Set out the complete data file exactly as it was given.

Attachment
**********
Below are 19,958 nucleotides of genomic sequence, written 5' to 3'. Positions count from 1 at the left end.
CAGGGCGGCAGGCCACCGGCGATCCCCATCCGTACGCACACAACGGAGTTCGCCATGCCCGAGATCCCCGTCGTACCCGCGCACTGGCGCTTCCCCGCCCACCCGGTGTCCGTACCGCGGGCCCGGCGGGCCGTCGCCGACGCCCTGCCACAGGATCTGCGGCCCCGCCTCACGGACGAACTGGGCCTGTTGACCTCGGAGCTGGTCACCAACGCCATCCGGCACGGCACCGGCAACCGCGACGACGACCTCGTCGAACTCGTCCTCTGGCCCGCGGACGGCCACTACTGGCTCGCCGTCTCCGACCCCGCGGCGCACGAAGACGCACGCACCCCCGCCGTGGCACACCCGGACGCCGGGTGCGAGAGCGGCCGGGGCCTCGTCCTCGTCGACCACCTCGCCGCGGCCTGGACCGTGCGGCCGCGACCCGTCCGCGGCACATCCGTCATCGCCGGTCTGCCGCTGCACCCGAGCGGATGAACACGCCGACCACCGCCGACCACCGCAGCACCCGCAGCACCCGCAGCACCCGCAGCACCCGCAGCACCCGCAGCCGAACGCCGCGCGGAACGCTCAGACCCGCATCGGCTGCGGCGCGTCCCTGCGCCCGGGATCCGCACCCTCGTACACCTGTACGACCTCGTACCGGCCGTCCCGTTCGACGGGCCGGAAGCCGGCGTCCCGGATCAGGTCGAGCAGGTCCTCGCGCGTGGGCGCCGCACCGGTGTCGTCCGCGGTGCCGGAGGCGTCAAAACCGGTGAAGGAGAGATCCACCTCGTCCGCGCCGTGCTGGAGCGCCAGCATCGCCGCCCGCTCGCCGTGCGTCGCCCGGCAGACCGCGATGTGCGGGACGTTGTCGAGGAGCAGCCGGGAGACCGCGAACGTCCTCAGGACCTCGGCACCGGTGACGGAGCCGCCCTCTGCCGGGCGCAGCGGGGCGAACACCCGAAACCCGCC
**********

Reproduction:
Below are 19,958 nucleotides of genomic sequence, written 5' to 3'. Positions count from 1 at the left end.
CAGGGCGGCAGGCCACCGGCGATCCCCATCCGTACGCACACAACGGAGTTCGCCATGCCCGAGATCCCCGTCGTACCCGCGCACTGGCGCTTCCCCGCCCACCCGGTGTCCGTACCGCGGGCCCGGCGGGCCGTCGCCGACGCCCTGCCACAGGATCTGCGGCCCCGCCTCACGGACGAACTGGGCCTGTTGACCTCGGAGCTGGTCACCAACGCCATCCGGCACGGCACCGGCAACCGCGACGACGACCTCGTCGAACTCGTCCTCTGGCCCGCGGACGGCCACTACTGGCTCGCCGTCTCCGACCCCGCGGCGCACGAAGACGCACGCACCCCCGCCGTGGCACACCCGGACGCCGGGTGCGAGAGCGGCCGGGGCCTCGTCCTCGTCGACCACCTCGCCGCGGCCTGGACCGTGCGGCCGCGACCCGTCCGCGGCACATCCGTCATCGCCGGTCTGCCGCTGCACCCGAGCGGATGAACACGCCGACCACCGCCGACCACCGCAGCACCCGCAGCACCCGCAGCACCCGCAGCACCCGCAGCACCCGCAGCCGAACGCCGCGCGGAACGCTCAGACCCGCATCGGCTGCGGCGCGTCCCTGCGCCCGGGATCCGCACCCTCGTACACCTGTACGACCTCGTACCGGCCGTCCCGTTCGACGGGCCGGAAGCCGGCGTCCCGGATCAGGTCGAGCAGGTCCTCGCGCGTGGGCGCCGCACCGGTGTCGTCCGCGGTGCCGGAGGCGTCAAAACCGGTGAAGGAGAGATCCACCTCGTCCGCGCCGTGCTGGAGCGCCAGCATCGCCGCCCGCTCGCCGTGCGTCGCCCGGCAGACCGCGATGTGCGGGACGTTGTCGAGGAGCAGCCGGGAGACCGCGAACGTCCTCAGGACCTCGGCACCGGTGACGGAGCCGCCCTCTGCCGGGCGCAGCGGGGCGAACACCCGAAACCCGCC